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Re Porter - The Bechdel Test
bethany porter

“The Mummy” (1999) was on Sunday morning and I like that movie for a few reasons. One being that Brendan Fraser in the 1990s is one of the prettiest things you’ll ever see, and another reason is it is a fun movie. While I was watching I realized, with the exception of Pharaoh’s wife in the very beginning, Rachel Weisz’s character Evelyn is the only woman in the movie.

This reminded me of something I learned about a few months ago, the Bechdel Test. The Bechdel Test is a measure of the representation of women in fiction and it asks whether a work features at least two women who talk to each other about something other than a man. The requirement that the two women actually have a name is sometimes added. You would be surprised just how many movies, TV shows, and books fail this test.

One of my favorite movies, “The Avengers” disappointingly fails the test. It features three named female characters: Pepper Potts, Natasha Romanoff, and Agent Maria Hill, but they never interact. The original “Star Wars” trilogy fails because there are only three named female characters with speaking roles, and they don’t interact. These characters are: Princess Leia, Aunt Beru, and Mon Mothma.

“Jurassic Park” surprising passes the Bechdel Test because Ellie and Lex have a few conversations about dinosaurs. “Harry Potter and the Deathly Hallows: Part II” fails the test despite having a few female characters. This movie falls short because it does not feature a single conversation between the women. 

“Finding Nemo” also fails the test. Actually a lot of Disney movies fail. Jasmine is the only female character in “Aladdin.” “The Lion King” fails. “The Jungle Book” does not feature one female character that says a word, so it fails.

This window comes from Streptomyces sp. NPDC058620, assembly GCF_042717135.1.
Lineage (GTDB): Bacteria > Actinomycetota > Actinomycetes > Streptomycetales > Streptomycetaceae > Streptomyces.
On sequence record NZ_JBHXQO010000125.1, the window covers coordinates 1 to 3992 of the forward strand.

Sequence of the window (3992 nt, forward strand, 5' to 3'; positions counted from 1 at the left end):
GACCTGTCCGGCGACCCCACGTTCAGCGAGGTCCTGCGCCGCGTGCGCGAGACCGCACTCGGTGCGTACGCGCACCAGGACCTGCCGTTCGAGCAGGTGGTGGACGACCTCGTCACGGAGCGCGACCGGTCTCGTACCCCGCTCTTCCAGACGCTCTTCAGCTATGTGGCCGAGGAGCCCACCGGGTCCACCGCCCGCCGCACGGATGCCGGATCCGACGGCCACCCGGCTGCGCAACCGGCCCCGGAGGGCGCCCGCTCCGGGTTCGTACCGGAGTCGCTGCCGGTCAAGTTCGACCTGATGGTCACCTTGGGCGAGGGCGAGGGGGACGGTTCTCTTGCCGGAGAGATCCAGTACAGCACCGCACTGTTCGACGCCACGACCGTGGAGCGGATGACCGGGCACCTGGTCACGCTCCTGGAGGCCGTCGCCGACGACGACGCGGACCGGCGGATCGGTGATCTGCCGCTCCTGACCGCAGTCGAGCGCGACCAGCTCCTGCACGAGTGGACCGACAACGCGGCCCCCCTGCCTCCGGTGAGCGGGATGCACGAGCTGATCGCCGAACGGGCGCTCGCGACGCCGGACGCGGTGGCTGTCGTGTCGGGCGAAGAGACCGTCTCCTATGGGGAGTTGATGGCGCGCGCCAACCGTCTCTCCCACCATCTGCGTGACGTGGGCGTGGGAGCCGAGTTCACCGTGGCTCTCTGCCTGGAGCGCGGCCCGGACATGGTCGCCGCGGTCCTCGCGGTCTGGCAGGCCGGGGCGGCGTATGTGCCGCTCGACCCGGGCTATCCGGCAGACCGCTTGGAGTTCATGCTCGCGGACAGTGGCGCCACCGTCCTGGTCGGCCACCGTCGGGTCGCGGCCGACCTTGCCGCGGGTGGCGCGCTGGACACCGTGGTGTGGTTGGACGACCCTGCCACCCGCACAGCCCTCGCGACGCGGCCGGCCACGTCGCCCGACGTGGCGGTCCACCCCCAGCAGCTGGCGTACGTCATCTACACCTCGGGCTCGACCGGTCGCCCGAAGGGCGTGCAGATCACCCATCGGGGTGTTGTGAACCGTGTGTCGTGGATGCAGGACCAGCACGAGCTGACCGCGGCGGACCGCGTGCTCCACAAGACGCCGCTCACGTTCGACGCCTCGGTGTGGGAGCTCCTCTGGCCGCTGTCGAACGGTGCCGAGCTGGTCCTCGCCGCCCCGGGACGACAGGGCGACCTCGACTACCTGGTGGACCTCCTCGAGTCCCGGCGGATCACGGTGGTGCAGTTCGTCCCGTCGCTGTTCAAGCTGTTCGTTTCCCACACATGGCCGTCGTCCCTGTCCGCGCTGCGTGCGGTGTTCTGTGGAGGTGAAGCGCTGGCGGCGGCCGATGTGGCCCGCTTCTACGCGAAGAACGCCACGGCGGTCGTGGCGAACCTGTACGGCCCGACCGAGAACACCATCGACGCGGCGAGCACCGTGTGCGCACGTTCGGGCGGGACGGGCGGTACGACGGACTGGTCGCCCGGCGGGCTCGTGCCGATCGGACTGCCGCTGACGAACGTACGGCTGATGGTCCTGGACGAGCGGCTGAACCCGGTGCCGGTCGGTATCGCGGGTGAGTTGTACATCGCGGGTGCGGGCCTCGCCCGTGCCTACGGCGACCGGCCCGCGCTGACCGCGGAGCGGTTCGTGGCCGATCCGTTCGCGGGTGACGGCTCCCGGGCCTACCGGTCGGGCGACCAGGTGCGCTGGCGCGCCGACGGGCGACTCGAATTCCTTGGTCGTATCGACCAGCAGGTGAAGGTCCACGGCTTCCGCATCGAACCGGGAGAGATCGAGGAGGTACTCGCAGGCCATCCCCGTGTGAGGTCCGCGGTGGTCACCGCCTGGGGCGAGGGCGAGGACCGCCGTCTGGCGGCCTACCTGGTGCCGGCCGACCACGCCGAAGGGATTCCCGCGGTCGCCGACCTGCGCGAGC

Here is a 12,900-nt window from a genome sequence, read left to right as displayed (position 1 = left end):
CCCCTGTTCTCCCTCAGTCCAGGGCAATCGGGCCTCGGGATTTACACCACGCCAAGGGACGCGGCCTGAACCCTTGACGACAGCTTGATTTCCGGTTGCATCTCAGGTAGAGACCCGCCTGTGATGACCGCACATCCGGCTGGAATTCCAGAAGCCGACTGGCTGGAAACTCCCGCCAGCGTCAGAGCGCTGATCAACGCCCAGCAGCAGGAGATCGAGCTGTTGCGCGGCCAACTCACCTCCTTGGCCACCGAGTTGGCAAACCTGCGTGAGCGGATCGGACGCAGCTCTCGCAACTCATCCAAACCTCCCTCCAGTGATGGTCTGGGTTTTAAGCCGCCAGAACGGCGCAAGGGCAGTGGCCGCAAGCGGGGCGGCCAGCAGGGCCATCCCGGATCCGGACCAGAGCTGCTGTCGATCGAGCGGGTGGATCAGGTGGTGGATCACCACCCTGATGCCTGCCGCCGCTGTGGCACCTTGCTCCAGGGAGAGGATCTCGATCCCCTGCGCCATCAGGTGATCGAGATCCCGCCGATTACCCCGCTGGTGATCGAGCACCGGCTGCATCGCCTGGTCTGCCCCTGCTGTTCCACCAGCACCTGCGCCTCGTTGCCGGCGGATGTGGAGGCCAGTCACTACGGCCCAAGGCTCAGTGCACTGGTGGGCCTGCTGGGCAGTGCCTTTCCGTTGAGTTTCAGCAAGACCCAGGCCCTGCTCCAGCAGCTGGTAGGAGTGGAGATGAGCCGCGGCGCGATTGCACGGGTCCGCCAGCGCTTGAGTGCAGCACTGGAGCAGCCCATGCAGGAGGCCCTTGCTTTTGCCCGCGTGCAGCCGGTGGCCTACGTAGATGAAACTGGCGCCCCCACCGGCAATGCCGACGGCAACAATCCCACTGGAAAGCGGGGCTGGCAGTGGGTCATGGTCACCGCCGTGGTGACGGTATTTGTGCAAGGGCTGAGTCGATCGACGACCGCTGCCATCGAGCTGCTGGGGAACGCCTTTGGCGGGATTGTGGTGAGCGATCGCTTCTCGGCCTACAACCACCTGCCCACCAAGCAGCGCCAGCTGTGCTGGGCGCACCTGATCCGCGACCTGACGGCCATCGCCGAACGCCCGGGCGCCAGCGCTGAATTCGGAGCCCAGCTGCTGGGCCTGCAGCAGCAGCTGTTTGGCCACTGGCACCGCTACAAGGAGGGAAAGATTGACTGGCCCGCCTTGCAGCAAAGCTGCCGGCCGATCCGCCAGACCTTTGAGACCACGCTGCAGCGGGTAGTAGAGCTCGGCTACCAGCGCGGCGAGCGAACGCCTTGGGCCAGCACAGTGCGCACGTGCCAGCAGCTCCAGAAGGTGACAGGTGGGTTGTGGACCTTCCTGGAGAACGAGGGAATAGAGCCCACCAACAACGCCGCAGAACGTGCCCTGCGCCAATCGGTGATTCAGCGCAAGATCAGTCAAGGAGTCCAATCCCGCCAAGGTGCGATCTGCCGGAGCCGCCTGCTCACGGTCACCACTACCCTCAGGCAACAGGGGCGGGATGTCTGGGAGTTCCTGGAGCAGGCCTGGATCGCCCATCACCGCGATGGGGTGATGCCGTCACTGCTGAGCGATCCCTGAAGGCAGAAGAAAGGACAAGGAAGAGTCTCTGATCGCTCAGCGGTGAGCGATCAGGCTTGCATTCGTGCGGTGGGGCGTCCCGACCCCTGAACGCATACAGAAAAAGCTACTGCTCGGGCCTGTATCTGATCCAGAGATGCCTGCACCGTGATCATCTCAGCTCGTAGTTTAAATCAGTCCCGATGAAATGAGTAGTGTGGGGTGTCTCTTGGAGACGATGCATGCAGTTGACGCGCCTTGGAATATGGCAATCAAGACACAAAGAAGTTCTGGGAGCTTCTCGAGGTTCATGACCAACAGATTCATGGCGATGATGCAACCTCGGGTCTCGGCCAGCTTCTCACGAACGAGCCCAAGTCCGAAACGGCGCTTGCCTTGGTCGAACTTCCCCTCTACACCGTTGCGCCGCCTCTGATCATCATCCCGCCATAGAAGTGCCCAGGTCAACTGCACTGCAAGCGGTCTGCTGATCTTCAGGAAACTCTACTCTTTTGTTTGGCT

Shockingly, “Cinderella” passes thanks to her horrible stepmother and stepsisters. I am also shocked to learn “Sleeping Beauty” passes, but maybe we shouldn’t promote un-consensually kissing strangers while they are passed out.

Thankfully “Scooby-Doo” (2002) passes. At the very least, Daphne and Velma share a few lines and there are a total of three female characters: Daphne, Velma, and Maryjane. However, there are double the amount of male characters which is slightly disappointing.

It is not fun when you start to examine some of your favorite movies and shows and realize they are lacking in female representation. I think we are all so used to it now that we don’t even notice. It is pretty sad that the literal bare minimum required to pass is that a female character at least has a name and interacts with another female character talking about ANYTHING other than a man, and most movies/ TV shows can’t do that.

Women do exist and we do talk about things other than men. It’s shocking I know.

Pay attention the next time you watch your favorite movie or show, or a read a book and see if it passes the Bechdel Test.

Standard reporter Bethany Porter can be reached at 473-2191.